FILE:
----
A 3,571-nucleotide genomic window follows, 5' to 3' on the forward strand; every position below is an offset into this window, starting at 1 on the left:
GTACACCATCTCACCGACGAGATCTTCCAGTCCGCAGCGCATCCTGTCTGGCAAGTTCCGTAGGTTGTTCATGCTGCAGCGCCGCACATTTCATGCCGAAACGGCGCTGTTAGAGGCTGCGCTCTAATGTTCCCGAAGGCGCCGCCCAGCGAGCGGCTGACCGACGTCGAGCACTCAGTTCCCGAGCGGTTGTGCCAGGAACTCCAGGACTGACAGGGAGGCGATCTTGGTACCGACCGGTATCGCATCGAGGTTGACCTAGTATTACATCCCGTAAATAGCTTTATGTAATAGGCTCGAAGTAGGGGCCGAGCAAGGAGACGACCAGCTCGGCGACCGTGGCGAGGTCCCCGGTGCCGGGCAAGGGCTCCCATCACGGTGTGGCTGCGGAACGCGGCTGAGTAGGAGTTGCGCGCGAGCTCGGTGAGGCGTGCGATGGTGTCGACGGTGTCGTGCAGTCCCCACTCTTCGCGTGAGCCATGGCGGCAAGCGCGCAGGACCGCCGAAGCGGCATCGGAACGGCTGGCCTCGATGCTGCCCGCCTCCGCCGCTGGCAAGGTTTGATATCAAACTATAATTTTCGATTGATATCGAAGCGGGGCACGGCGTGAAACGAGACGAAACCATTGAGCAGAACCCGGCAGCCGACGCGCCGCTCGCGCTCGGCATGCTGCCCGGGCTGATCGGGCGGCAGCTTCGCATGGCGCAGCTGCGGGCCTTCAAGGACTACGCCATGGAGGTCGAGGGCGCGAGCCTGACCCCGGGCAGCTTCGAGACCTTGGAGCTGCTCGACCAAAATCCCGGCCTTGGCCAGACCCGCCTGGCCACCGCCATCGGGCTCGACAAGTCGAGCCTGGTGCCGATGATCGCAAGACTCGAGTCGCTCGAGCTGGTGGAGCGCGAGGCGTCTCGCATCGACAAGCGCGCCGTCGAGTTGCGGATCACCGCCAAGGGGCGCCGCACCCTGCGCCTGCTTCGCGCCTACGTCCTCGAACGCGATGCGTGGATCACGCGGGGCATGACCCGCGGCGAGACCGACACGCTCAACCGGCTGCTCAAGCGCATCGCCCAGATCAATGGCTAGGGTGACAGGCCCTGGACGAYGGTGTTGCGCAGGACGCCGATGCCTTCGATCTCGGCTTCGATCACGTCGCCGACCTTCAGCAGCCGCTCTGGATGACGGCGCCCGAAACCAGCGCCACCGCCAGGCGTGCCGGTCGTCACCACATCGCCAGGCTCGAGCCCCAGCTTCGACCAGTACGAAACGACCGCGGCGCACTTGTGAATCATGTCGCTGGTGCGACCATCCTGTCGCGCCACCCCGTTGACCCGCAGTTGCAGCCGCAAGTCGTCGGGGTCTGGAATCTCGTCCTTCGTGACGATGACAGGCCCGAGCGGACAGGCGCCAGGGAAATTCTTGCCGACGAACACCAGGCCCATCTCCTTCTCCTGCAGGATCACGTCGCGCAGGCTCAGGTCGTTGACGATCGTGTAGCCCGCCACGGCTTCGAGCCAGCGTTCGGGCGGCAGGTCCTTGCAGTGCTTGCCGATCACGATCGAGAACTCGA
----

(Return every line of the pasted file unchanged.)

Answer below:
A 3,571-nucleotide genomic window follows, 5' to 3' on the forward strand; every position below is an offset into this window, starting at 1 on the left:
GTACACCATCTCACCGACGAGATCTTCCAGTCCGCAGCGCATCCTGTCTGGCAAGTTCCGTAGGTTGTTCATGCTGCAGCGCCGCACATTTCATGCCGAAACGGCGCTGTTAGAGGCTGCGCTCTAATGTTCCCGAAGGCGCCGCCCAGCGAGCGGCTGACCGACGTCGAGCACTCAGTTCCCGAGCGGTTGTGCCAGGAACTCCAGGACTGACAGGGAGGCGATCTTGGTACCGACCGGTATCGCATCGAGGTTGACCTAGTATTACATCCCGTAAATAGCTTTATGTAATAGGCTCGAAGTAGGGGCCGAGCAAGGAGACGACCAGCTCGGCGACCGTGGCGAGGTCCCCGGTGCCGGGCAAGGGCTCCCATCACGGTGTGGCTGCGGAACGCGGCTGAGTAGGAGTTGCGCGCGAGCTCGGTGAGGCGTGCGATGGTGTCGACGGTGTCGTGCAGTCCCCACTCTTCGCGTGAGCCATGGCGGCAAGCGCGCAGGACCGCCGAAGCGGCATCGGAACGGCTGGCCTCGATGCTGCCCGCCTCCGCCGCTGGCAAGGTTTGATATCAAACTATAATTTTCGATTGATATCGAAGCGGGGCACGGCGTGAAACGAGACGAAACCATTGAGCAGAACCCGGCAGCCGACGCGCCGCTCGCGCTCGGCATGCTGCCCGGGCTGATCGGGCGGCAGCTTCGCATGGCGCAGCTGCGGGCCTTCAAGGACTACGCCATGGAGGTCGAGGGCGCGAGCCTGACCCCGGGCAGCTTCGAGACCTTGGAGCTGCTCGACCAAAATCCCGGCCTTGGCCAGACCCGCCTGGCCACCGCCATCGGGCTCGACAAGTCGAGCCTGGTGCCGATGATCGCAAGACTCGAGTCGCTCGAGCTGGTGGAGCGCGAGGCGTCTCGCATCGACAAGCGCGCCGTCGAGTTGCGGATCACCGCCAAGGGGCGCCGCACCCTGCGCCTGCTTCGCGCCTACGTCCTCGAACGCGATGCGTGGATCACGCGGGGCATGACCCGCGGCGAGACCGACACGCTCAACCGGCTGCTCAAGCGCATCGCCCAGATCAATGGCTAGGGTGACAGGCCCTGGACGAYGGTGTTGCGCAGGACGCCGATGCCTTCGATCTCGGCTTCGATCACGTCGCCGACCTTCAGCAGCCGCTCTGGATGACGGCGCCCGAAACCAGCGCCACCGCCAGGCGTGCCGGTCGTCACCACATCGCCAGGCTCGAGCCCCAGCTTCGACCAGTACGAAACGACCGCGGCGCACTTGTGAATCATGTCGCTGGTGCGACCATCCTGTCGCGCCACCCCGTTGACCCGCAGTTGCAGCCGCAAGTCGTCGGGGTCTGGAATCTCGTCCTTCGTGACGATGACAGGCCCGAGCGGACAGGCGCCAGGGAAATTCTTGCCGACGAACACCAGGCCCATCTCCTTCTCCTGCAGGATCACGTCGCGCAGGCTCAGGTCGTTGACGATCGTGTAGCCCGCCACGGCTTCGAGCCAGCGTTCGGGCGGCAGGTCCTTGCAGTGCTTGCCGATCACGATCGAGAACTCGA